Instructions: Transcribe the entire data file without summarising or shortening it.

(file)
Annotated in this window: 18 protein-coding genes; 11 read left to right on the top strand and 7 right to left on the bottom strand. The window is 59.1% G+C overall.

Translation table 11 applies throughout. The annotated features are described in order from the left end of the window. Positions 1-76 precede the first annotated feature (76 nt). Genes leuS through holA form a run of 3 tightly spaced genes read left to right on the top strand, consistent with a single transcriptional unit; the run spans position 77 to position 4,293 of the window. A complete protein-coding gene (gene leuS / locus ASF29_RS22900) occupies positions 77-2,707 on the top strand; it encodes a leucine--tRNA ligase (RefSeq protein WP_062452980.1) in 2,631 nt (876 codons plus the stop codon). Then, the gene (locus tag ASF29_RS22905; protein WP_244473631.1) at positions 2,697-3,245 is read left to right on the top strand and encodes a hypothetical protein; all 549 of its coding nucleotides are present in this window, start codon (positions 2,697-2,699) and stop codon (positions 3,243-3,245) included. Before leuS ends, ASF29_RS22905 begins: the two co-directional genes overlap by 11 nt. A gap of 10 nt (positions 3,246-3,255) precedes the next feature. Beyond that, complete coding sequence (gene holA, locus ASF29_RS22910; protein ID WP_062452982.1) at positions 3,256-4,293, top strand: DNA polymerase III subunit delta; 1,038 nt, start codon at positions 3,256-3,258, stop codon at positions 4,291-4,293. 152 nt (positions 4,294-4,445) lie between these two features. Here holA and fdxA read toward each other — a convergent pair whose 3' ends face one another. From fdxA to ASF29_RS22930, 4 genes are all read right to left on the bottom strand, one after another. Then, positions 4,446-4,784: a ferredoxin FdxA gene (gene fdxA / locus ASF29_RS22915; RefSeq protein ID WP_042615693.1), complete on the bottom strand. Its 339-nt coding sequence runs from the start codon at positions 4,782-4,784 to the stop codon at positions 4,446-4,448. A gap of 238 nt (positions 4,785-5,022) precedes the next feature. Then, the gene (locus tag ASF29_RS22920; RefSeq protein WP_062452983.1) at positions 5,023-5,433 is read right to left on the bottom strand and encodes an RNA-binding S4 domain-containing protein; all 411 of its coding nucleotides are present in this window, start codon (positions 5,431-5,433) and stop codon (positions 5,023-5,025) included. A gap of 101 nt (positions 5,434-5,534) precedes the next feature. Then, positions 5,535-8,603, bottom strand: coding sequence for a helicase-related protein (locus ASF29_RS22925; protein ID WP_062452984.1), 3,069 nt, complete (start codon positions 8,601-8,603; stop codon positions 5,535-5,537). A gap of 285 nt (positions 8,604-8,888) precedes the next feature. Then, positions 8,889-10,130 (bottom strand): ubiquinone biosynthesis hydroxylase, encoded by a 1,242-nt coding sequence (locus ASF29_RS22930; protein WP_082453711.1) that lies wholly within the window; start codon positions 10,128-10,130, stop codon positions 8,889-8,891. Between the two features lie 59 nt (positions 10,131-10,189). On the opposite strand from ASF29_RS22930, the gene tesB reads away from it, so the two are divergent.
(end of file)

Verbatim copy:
Annotated in this window: 18 protein-coding genes; 11 read left to right on the top strand and 7 right to left on the bottom strand. The window is 59.1% G+C overall.

Translation table 11 applies throughout. The annotated features are described in order from the left end of the window. Positions 1-76 precede the first annotated feature (76 nt). Genes leuS through holA form a run of 3 tightly spaced genes read left to right on the top strand, consistent with a single transcriptional unit; the run spans position 77 to position 4,293 of the window. A complete protein-coding gene (gene leuS / locus ASF29_RS22900) occupies positions 77-2,707 on the top strand; it encodes a leucine--tRNA ligase (RefSeq protein WP_062452980.1) in 2,631 nt (876 codons plus the stop codon). Then, the gene (locus tag ASF29_RS22905; protein WP_244473631.1) at positions 2,697-3,245 is read left to right on the top strand and encodes a hypothetical protein; all 549 of its coding nucleotides are present in this window, start codon (positions 2,697-2,699) and stop codon (positions 3,243-3,245) included. Before leuS ends, ASF29_RS22905 begins: the two co-directional genes overlap by 11 nt. A gap of 10 nt (positions 3,246-3,255) precedes the next feature. Beyond that, complete coding sequence (gene holA, locus ASF29_RS22910; protein ID WP_062452982.1) at positions 3,256-4,293, top strand: DNA polymerase III subunit delta; 1,038 nt, start codon at positions 3,256-3,258, stop codon at positions 4,291-4,293. 152 nt (positions 4,294-4,445) lie between these two features. Here holA and fdxA read toward each other — a convergent pair whose 3' ends face one another. From fdxA to ASF29_RS22930, 4 genes are all read right to left on the bottom strand, one after another. Then, positions 4,446-4,784: a ferredoxin FdxA gene (gene fdxA / locus ASF29_RS22915; RefSeq protein ID WP_042615693.1), complete on the bottom strand. Its 339-nt coding sequence runs from the start codon at positions 4,782-4,784 to the stop codon at positions 4,446-4,448. A gap of 238 nt (positions 4,785-5,022) precedes the next feature. Then, the gene (locus tag ASF29_RS22920; RefSeq protein WP_062452983.1) at positions 5,023-5,433 is read right to left on the bottom strand and encodes an RNA-binding S4 domain-containing protein; all 411 of its coding nucleotides are present in this window, start codon (positions 5,431-5,433) and stop codon (positions 5,023-5,025) included. A gap of 101 nt (positions 5,434-5,534) precedes the next feature. Then, positions 5,535-8,603, bottom strand: coding sequence for a helicase-related protein (locus ASF29_RS22925; protein ID WP_062452984.1), 3,069 nt, complete (start codon positions 8,601-8,603; stop codon positions 5,535-5,537). A gap of 285 nt (positions 8,604-8,888) precedes the next feature. Then, positions 8,889-10,130 (bottom strand): ubiquinone biosynthesis hydroxylase, encoded by a 1,242-nt coding sequence (locus ASF29_RS22930; protein WP_082453711.1) that lies wholly within the window; start codon positions 10,128-10,130, stop codon positions 8,889-8,891. Between the two features lie 59 nt (positions 10,131-10,189). On the opposite strand from ASF29_RS22930, the gene tesB reads away from it, so the two are divergent.